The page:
By: Darcee Case

The most recent action in Virginia’s ongoing redistricting saga involves a motion to make the proposed remedial plans available on a publicly accessible website. Perhaps ironically, it is the Defendants (Alcorn) suggesting that the proposals be posted online, while the Plaintiffs (Personhuballah) argues that general public input is not necessary or appropriate.

Almost one year ago (October 7, 2014), a U.S. District Court (the Court) ordered that Virginia adopt a new redistricting plan before the next election of U.S. Representatives. It ordered the State’s General Assembly to remedy the constitutional violations found by the court. After the United States Supreme Court vacated that judgment and remanded the case in March of this year, the Court again ordered the General Assembly to draw and adopt new districts by September 1, 2015.

When the General Assembly failed to meet the deadline, the Court ordered the parties to propose remedial plans of their own by September 18. All interested non-parties were invited to do the same. In total, 10 proposals were submitted. Although the court made clear that the parties and non-parties who submitted proposed remedial plans would have the opportunity to view and respond to the plans submitted, it made no mention of public comment generally. The Defendants are now requesting authorization from the Court to post those proposed remedial plans on the State’s Division of Legislative Services website (which is accessible to the public) and the Plaintiffs are strongly opposing the motion. Why?

In a September 20, 2015 memo to the Court the Plaintiffs gives three reasons for the opposition, all of which revolve around the idea that public input will needlessly complicate an already complex matter. First, the Plaintiffs lean on the fact that the court order only made mention of responses to the proposed plans from parties and non-parties that submitted plans; there was no suggestion of additional public commentary. They argue that authorizing the release of the plans would be inconsistent with the order, and therefore inappropriate. Second, the Plaintiffs argue that public input isn’t necessary for the task at hand—the court is simply remedying an unconstitutional map (as opposed to starting a new map from scratch). Further, the Plaintiffs argue that publicly posting the proposed maps without the entire court record would only lead to uninformed, and implicitly unhelpful, input from the public. Their final argument is that posting the proposals and seeking public comment simply is not a practical endeavor. The Plaintiffs argue the proposals (and the data supporting them) are large files that can only be read through the use of specialized software and wouldn’t be helpful in producing public commentary.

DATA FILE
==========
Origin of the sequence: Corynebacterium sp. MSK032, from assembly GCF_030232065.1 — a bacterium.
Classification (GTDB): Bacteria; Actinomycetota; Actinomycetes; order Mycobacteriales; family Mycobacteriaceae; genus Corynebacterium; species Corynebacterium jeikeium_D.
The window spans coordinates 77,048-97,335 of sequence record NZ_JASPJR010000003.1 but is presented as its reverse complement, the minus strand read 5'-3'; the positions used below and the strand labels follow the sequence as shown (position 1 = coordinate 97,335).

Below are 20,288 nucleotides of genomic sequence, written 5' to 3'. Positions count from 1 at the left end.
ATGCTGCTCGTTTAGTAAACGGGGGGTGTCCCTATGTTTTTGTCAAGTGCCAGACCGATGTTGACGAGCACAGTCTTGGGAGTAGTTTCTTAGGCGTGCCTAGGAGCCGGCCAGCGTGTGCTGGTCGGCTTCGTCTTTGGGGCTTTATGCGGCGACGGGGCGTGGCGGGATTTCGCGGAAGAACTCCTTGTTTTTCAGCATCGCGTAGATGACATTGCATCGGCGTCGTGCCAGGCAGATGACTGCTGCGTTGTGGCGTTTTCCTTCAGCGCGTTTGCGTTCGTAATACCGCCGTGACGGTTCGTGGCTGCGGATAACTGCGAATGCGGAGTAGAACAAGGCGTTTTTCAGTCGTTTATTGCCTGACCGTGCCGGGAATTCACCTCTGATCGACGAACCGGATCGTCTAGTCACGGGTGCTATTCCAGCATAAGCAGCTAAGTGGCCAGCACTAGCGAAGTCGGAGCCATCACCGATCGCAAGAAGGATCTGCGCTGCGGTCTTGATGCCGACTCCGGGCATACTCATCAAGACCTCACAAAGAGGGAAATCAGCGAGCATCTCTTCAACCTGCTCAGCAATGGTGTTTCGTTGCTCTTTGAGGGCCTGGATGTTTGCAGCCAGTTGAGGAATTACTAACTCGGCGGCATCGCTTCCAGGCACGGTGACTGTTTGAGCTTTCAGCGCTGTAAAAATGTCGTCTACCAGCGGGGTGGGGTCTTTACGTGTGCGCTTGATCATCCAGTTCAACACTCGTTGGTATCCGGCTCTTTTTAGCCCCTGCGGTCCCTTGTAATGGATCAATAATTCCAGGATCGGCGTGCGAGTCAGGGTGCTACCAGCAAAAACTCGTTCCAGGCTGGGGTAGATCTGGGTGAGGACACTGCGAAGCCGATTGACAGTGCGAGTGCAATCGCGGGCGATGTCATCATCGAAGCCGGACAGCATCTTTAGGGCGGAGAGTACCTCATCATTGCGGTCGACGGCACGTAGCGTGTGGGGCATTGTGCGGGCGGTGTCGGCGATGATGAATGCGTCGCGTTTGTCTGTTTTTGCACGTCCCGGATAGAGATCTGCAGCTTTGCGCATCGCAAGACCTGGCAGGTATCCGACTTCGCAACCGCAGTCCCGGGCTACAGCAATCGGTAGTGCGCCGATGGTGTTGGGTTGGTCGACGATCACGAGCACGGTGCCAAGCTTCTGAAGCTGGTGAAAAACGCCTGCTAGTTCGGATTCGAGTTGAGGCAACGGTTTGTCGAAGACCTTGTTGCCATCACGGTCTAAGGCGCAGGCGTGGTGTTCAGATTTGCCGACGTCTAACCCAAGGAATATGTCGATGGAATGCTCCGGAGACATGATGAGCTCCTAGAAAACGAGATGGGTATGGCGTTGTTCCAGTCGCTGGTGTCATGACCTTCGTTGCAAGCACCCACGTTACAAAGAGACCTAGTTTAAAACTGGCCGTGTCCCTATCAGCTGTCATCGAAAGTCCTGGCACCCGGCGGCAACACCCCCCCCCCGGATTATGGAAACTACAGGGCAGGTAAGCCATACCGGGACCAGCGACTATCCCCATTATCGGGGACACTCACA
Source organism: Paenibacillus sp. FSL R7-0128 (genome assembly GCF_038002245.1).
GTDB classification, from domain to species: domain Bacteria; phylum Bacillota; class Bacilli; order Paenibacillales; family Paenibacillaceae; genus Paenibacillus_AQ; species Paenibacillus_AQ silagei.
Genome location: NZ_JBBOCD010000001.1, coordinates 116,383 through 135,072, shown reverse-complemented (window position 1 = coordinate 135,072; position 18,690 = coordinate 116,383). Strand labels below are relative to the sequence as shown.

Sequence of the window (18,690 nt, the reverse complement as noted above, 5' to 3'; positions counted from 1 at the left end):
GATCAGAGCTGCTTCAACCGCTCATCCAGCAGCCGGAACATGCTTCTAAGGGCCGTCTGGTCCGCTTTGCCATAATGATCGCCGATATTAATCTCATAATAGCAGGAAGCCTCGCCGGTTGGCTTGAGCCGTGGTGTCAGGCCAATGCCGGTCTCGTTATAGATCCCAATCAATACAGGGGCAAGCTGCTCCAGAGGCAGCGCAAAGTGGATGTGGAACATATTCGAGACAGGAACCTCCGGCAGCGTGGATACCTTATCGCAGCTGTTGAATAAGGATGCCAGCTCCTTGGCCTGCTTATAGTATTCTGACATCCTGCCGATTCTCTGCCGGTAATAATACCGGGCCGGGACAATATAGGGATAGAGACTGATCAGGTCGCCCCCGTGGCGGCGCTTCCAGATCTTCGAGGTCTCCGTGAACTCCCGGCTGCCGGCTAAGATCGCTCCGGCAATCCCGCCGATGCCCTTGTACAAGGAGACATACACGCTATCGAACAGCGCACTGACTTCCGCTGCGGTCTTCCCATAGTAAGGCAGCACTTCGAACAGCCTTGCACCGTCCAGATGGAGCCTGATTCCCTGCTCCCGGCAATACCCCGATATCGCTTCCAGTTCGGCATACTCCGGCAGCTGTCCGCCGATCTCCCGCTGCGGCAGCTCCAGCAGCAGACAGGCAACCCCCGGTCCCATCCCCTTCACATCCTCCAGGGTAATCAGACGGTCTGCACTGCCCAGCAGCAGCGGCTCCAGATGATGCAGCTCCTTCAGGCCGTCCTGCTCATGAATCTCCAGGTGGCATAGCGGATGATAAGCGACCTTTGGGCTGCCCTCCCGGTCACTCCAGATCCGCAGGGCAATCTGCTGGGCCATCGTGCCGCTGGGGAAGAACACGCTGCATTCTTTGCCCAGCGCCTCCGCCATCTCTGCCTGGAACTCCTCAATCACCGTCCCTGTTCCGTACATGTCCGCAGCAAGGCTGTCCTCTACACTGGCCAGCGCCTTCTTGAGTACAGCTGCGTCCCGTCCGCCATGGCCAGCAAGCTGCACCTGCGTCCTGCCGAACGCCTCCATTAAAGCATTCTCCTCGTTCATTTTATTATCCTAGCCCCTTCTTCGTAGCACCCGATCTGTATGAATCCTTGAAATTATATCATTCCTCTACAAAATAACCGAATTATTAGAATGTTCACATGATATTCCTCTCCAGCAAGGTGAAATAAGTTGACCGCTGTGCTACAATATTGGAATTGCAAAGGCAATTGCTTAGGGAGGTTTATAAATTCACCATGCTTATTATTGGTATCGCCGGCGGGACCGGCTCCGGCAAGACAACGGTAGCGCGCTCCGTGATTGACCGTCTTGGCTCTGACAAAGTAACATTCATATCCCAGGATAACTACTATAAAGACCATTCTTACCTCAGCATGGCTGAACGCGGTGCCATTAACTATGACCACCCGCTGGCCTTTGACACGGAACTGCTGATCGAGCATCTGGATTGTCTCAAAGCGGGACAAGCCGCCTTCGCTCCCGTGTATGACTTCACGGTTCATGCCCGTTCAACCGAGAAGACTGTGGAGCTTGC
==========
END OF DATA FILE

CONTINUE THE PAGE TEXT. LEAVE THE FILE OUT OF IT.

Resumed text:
The memorandum begs the question, “If the files are technically available to the public through the Court Clerk’s office, which they are, why would posting them on a public website present an issue?” Overall, it looks like the Plaintiffs just don’t think the public can give meaningful, or necessary, input on the matter and any input that is given will just serve to unnecessarily muddy the waters at this stage of the game.


Fleming described himself thus:ive always had one foot not wanting to leave the cradle, and the other in a hurry to get to the grave?
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